Most men were farmers
In the Old Norse sagas the idealised image of a man involved war, hunting and riding. But most free men were not warriors, they were farmers.
In everyday life the only weapon they needed was a knife or an axe, which were also important as tools. It is unlikely that many men owned their own horse. Weapons and horse equipment are fairly unusual grave finds.
It was the free men who had the right to bear arms. And – like certain free women – they had the right to make their voice and that of their family heard at the thing, a gathering for making laws, administering justice and carrying out administration. But no one was allowed to come armed to the thing.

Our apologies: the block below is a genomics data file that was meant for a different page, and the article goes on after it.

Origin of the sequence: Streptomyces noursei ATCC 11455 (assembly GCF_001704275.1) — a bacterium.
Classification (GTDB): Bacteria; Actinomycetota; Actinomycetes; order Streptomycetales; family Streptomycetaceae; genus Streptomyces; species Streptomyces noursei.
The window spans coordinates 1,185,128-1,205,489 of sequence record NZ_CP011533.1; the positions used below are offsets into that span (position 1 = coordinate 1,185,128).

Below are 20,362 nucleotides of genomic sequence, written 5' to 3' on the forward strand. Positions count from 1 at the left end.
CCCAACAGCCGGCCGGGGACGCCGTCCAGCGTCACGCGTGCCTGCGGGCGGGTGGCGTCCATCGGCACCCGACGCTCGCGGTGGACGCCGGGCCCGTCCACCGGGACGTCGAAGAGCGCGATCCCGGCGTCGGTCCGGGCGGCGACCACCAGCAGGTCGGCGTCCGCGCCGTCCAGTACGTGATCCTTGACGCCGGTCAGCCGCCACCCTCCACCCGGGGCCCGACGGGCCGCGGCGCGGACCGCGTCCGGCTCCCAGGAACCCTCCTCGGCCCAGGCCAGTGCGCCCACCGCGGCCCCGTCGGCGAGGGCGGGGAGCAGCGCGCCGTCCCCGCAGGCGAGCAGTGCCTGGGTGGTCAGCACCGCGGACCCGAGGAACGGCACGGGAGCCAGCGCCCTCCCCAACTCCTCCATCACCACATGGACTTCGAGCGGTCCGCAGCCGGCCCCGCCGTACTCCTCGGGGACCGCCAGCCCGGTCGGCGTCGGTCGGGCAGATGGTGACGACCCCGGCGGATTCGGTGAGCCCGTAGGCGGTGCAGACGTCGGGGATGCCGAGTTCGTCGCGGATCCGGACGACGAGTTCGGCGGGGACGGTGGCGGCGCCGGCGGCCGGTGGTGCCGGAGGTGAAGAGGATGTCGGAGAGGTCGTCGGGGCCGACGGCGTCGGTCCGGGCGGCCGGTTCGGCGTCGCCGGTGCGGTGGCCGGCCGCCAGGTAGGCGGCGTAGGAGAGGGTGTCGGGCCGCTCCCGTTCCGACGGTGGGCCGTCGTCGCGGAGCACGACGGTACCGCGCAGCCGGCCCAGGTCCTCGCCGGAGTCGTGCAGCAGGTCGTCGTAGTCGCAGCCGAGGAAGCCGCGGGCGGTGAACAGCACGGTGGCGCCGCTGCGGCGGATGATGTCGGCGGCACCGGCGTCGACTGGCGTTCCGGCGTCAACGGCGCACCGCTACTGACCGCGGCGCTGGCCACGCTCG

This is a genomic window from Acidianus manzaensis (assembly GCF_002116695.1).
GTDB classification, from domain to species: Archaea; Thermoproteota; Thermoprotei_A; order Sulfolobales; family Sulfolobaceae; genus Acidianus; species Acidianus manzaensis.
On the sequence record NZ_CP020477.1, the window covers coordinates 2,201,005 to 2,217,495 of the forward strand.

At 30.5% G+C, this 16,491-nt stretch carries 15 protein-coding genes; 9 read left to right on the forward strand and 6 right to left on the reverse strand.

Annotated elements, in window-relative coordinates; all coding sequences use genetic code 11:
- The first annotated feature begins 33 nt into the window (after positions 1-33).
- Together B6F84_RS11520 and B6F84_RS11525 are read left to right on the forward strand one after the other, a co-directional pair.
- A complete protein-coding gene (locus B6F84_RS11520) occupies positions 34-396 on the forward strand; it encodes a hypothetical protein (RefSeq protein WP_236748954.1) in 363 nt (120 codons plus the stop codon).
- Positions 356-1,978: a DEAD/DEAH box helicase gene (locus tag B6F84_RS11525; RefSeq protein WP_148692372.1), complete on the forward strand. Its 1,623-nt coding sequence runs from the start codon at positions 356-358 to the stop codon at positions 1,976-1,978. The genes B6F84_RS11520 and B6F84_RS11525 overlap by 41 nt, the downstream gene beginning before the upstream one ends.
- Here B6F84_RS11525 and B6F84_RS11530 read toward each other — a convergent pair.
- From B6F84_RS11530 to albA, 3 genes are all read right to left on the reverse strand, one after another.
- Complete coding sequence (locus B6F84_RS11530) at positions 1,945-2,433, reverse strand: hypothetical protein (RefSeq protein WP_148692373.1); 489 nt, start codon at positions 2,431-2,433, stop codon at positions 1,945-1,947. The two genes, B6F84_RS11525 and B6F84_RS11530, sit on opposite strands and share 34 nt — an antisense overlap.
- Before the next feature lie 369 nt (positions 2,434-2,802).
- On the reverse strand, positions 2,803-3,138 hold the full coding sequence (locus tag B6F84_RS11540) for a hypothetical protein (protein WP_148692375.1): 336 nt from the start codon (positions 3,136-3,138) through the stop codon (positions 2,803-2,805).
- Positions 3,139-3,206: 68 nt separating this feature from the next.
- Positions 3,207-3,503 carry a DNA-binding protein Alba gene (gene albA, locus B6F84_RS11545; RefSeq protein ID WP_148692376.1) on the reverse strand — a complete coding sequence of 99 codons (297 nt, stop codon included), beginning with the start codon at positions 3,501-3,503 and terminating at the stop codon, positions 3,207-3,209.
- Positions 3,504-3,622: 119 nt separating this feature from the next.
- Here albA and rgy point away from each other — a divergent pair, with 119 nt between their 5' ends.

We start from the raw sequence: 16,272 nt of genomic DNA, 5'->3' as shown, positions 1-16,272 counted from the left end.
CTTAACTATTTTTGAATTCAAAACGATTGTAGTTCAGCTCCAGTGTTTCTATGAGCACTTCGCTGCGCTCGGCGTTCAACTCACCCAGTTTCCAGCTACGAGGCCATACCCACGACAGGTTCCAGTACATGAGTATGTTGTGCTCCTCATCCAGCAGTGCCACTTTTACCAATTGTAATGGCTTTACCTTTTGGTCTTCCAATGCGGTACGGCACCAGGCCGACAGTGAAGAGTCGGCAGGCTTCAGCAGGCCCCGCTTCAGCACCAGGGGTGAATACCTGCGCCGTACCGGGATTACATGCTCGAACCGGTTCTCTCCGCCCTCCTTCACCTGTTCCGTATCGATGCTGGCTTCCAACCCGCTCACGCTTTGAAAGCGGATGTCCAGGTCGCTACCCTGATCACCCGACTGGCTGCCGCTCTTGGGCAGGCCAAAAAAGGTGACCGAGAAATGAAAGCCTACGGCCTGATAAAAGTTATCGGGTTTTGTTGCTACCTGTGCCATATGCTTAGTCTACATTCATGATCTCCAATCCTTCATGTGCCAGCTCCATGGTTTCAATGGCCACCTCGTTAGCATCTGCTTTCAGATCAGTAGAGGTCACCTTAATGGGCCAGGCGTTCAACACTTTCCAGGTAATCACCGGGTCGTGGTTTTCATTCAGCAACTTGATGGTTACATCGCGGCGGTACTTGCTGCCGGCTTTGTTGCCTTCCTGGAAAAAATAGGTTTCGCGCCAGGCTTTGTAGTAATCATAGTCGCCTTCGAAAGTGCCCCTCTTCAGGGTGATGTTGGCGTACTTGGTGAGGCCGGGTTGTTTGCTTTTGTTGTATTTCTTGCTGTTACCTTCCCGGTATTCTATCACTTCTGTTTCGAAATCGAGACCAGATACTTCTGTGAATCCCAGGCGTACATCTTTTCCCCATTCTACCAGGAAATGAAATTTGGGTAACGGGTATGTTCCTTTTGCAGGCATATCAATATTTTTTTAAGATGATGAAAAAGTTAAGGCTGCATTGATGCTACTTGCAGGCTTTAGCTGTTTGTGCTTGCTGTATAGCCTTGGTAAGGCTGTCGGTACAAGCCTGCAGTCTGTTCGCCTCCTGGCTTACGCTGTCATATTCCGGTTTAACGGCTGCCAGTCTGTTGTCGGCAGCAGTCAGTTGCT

The male ideal also included paying attention to one’s appearance. The men’s beards would be well-groomed and round the waist they might wear a belt, finely ornamented with bronze details.
A man who owned a farm represented his family and was expected to defend their honour and reputation.